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Growing Pansies
by Leonard Perry
by Leonard Perry

email: lpperry@uvm.edu

In extension I serve as an advisor and consultant to the greenhouse and nursery industry, primarily in Vermont but throughout the region and beyond as well.

I give presentations on my research to the industry, and to home groups. In Research, my focus is "herbaceous perennial production systems".

His website is at http://www.uvm.edu/~pass/perry/index.html  Leonards zone of gardening: home with my trials, generally USDA 4a. Campus in Burlington is 5.


April 30, 2017

Pansies are annual garden flowers (blooms for only one year, then dies) that are usually the first you find for sale in stores in spring. Pansies have been around for many years and are popular, being easy to grow and so colorful during the cooler days of spring and fall.

In cool northern climates, pansies will bloom well into summer when temperatures turn hot. In warm southern climates they’re often planted again in fall, lasting into and even through the winter. Keeping flowers picked off after bloom (if you have just a few in containers) will keep them more tidy and promote more blooms. If you’re lucky, they’ll self-sow seeds, coming back in future years.

Pansies (Viola x wittrockiana) are hybrids of several species, the most common being the viola known as “Heartsease” (Viola tricolor). While the terms viola and pansy are often used interchangeably, there actually is a difference. Flowers of violas are usually smaller, those of pansies larger. The real difference, though, is that pansies have four petals pointing upward and one pointing downward; violas or violets have three petals pointing upward and two downward.

Pansy flowers usually have blotches or markings, making them resemble a face. This was first discovered on a sport (mutation) in the late 1830s, at the time that pansies were first becoming popular in Europe and England, with hundreds of varieties. Originally, pansies began as wildflowers in Europe and western Asia.

Pansies continue to be bred, with colors ranging from white to almost black, and most any color and combination in between. There are ones with large flowers such as the Majestic Giant series (3 to 4 inches across), medium such as the Crown and Imperial series (2 to 3 inches), and multiflora such as the Maxim series and the orange Padparadja (one to 2 inches). Series are simply groups of cultivars (cultivated varieties) that differ in color but share other traits such as flower shape, size, and hardiness.

Several pansies have been All-America Selections winners such as Majestic Giant White Face in 1966, Imperial Blue in 1975, and both Maxim Marina and Padparadja in 1991. Some pansies have a pleasant scent—generally yellow and blue ones—the scent most noticed in early morning and at dusk.

There even is a new category of trailing pansies, which spread over two feet wide. WonderFall and Cool Wave are a couple of these to look for in stores. They are best in hanging baskets, as groundcovers, or spilling over edges of large containers.

If you want to start pansies from seeds, plan on plenty of time—14 to 16 weeks before planting outside in early spring. This means you’ll need to start them in late January or early February indoors, under grow lights or on a sunny windowsill. It will take several weeks for the tiny seeds to germinate and grow a couple sets of true leaves, at which time you can start giving them a dilute fertilizer. From sowing onward, make sure to keep the soil moist. A well-drained seed-sowing mix should be used for sowing and growing on, not soil.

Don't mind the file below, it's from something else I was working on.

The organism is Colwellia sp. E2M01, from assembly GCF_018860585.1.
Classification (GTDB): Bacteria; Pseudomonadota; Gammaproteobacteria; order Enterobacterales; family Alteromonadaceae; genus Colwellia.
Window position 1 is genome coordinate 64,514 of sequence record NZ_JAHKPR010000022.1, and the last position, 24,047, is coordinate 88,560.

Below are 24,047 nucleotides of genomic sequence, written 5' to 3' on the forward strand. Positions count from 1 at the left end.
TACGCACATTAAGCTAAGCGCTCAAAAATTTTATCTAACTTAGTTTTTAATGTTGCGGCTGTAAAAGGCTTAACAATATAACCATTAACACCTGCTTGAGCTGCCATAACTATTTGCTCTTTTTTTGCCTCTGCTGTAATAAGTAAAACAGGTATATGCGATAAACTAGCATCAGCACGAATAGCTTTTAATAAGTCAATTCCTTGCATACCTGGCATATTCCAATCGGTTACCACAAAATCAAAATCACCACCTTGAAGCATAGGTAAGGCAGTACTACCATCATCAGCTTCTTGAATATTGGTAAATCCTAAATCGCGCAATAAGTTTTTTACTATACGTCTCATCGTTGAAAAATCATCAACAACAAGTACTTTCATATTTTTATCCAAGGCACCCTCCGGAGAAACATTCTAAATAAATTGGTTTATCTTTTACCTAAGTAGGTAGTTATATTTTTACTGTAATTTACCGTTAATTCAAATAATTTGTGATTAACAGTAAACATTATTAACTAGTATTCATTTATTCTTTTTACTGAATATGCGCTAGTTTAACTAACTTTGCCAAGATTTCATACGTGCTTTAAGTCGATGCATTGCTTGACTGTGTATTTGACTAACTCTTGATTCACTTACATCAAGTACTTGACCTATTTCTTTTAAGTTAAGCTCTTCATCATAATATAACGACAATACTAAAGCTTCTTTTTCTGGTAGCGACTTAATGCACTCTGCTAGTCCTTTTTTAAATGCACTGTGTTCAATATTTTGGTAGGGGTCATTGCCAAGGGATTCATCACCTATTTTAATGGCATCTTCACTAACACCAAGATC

If you don’t want the challenge or have the time to start your own pansies, you can buy them in spring ready to plant in the garden or pots. Use a good potting mix for containers such as windowboxes, adding some slow release or organic fertilizer (according to your choice), at the labeled rates. Use such fertilizer too in the garden, to which you’ve added an inch or two of compost. Keep plants watered, especially after planting, but avoid overhead watering—water the soil instead to prevent leaf and flower diseases. Roots may rot if soils are waterlogged and too wet.

There are few pests that bother pansies, and even aphids and spider mites that may get on them usually do little harm. If you find slugs eating your pansies, there are many remedies to try including saucers of beer (slugs are attracted to them, then drown), copper strips, egg shells, even coffee grounds sprinkled among plants. Put a roll of moist newspaper in the garden which slugs may hide in during the day (they tend to feed at night), then just remove the paper and slugs.

Plant pansies six to ten inches apart. Even the largest stay under one foot high and wide. Full sun is fine in cool, northern climate. Morning sun is best in warmer climates.

Other than just enjoying pansies for their cheery spring color in containers, along walks and edges, or massed in borders, you can eat the flowers in salads and dessert. Their flavor is slightly minty. Or, pick them to dry and use in potpourri. In the Language of Flowers, popular in Victorian times, pansies represented the thoughts of lovers. The word pansy comes from the French word “pensee” meaning thought or remembrance. During the 19th century they were used for “love potions”. Others have used the flowers as a natural dye.

Related to pansies, but with much smaller flowers, are Johnny Jump-Ups. Although traditionally in purple, lavender and yellow, you can find these with other colors such as white, wine red, and pastels. They’re great to interplant with spring bulbs, and usually come back each year from self-sowing.

For its ease of growth and color, pansy was named by the National Garden Bureau as the annual Flower of the Year for 2017. You can learn more about this and other flowers of the year on their website (ngb.org).

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